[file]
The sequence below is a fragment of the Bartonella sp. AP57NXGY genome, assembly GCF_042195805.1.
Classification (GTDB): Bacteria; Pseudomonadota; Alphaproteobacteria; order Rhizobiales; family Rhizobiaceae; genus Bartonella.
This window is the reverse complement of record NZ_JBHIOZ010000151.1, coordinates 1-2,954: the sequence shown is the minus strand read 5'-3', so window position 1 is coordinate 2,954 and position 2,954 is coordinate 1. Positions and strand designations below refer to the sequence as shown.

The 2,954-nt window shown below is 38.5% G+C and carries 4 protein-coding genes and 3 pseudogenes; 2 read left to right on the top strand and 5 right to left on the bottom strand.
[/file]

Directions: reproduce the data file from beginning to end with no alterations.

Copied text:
The sequence below is a fragment of the Bartonella sp. AP57NXGY genome, assembly GCF_042195805.1.
Classification (GTDB): Bacteria; Pseudomonadota; Alphaproteobacteria; order Rhizobiales; family Rhizobiaceae; genus Bartonella.
This window is the reverse complement of record NZ_JBHIOZ010000151.1, coordinates 1-2,954: the sequence shown is the minus strand read 5'-3', so window position 1 is coordinate 2,954 and position 2,954 is coordinate 1. Positions and strand designations below refer to the sequence as shown.

The 2,954-nt window shown below is 38.5% G+C and carries 4 protein-coding genes and 3 pseudogenes; 2 read left to right on the top strand and 5 right to left on the bottom strand.